What’s Going Around: Fevers, sunburns, poison ivy
UPMC Express Cares is seeing an increase in sunburn. Getting sunburned every two years triples the chance of developing skin cancer. Even on cloudy days, 80 percent of UV rays can get through the skin and damage it.
Sunscreens that protect against UVA and UVB rays at SPF 30 or higher should be used daily outdoors. Reapply every two hours or after swimming or sweating. Avoid direct sunlight between 10 a.m. and 4 p.m. Use hats, sunglasses, and an umbrella whenever possible. Even infants under six months of age should use sunscreen on exposed areas of their skin when they are exposed to direct sunlight, especially near sand and water.
Penn Medicine Lancaster General Health Physicians Roseville Pediatrics saw increases in fever, often with no other symptoms.
As the weather got warmer, they saw an increase in poison ivy, tick bites, and sunburns. Pollen counts have caused many allergy symptoms and itchy eyes. You’ve also seen a variety of rashes, including mollusks, plantar warts, impetigo, and roseola.
Dr. Joan Thode gave the following advice about fever:
“In our day and age, it’s easy to forget that fever is a normal part of childhood. We are particularly concerned about fever in many of our patients’ parents.
If your child has a fever, remember to look, listen, ask, and hydrate.
LOOK: Does your child have difficulty breathing? All children breathe a little faster than usual with a high fever, but you want to see how much effort they put into breathing. Comfortable, slightly faster breathing is seen at home, although very rapid breathing, over 50 breaths per minute, which is sustained, or prolonged expansion of the chest or abdomen in an exaggerated manner for a minute or two is important. It’s about how stressed your child looks when breathing.
HEARING: Does your child make steady noises or gasps when they inhale or exhale? Is her scream nice and strong or weaker and hoarse? Breathing loudly or changing how you scream are important in connection with increased breathing effort. Persistent shortness of breath is a reason to call your doctor.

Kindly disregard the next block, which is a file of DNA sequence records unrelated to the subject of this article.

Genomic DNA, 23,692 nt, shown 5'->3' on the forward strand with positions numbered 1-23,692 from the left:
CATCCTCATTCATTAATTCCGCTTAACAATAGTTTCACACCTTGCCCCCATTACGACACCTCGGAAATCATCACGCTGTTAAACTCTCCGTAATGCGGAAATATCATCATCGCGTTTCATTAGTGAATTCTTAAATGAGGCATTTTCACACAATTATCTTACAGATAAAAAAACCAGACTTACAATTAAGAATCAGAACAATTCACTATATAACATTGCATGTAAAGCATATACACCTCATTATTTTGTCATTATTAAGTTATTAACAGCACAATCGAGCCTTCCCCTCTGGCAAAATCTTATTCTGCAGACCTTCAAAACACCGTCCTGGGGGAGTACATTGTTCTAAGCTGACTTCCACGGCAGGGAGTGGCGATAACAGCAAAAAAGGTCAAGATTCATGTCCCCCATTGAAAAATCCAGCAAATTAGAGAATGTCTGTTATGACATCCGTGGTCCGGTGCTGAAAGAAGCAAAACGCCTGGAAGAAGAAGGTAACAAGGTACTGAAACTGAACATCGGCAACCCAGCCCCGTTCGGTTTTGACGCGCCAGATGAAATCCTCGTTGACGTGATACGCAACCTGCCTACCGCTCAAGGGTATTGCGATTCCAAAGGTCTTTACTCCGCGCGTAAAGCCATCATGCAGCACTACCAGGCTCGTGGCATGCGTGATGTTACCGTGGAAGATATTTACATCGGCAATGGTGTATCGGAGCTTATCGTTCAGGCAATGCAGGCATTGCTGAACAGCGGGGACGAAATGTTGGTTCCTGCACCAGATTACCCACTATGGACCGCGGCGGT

QUESTIONS: Ask older children a question. If they can answer it appropriately, they are vigilant. For younger, pre-verbal children, try keeping them busy with a toy or book that they enjoy. When they respond appropriately, they are vigilant. They may appear tired and low on energy, but they are only at a worrying level of true lethargy when they have difficulty waking up and cannot maintain a coherent conversation or response because they immediately fall back to sleep. True lethargy is one reason to call your doctor right away.
HYDRATE: Giving your child water is the most important way to help them with a febrile illness. Your child will feel better overall when they are well hydrated. Babies younger than 6 months should only be hydrated with formula or breast milk, never with plain water. Inability to maintain hydration and a decrease in urine output are reasons to contact your doctor for evaluation.
You will find treating fever isn’t on the list. A fever does not need treatment. We often treat fevers not to protect the body from the heat, but to make the child feel a little better and thereby be more willing to drink water and stay hydrated. The goal during a fever is hydration and comfort for your child.
Any fevers that last five consecutive days should be evaluated by a doctor’s office and will likely require additional testing. “
Geisinger Holy Spirit Primary Care in Cumberland County reports insect bites, tick bites, poison ivy, rashes, sunburns, cuts, cuts, falls, and other injuries.
The CVS MinuteClinic Lancaster location reports that wax removal remains a popular service. Increased use of headphones and earphones can cause the wax to bounce off by pushing it further into the canal.
CVS MinuteClinic in York sees sore throats.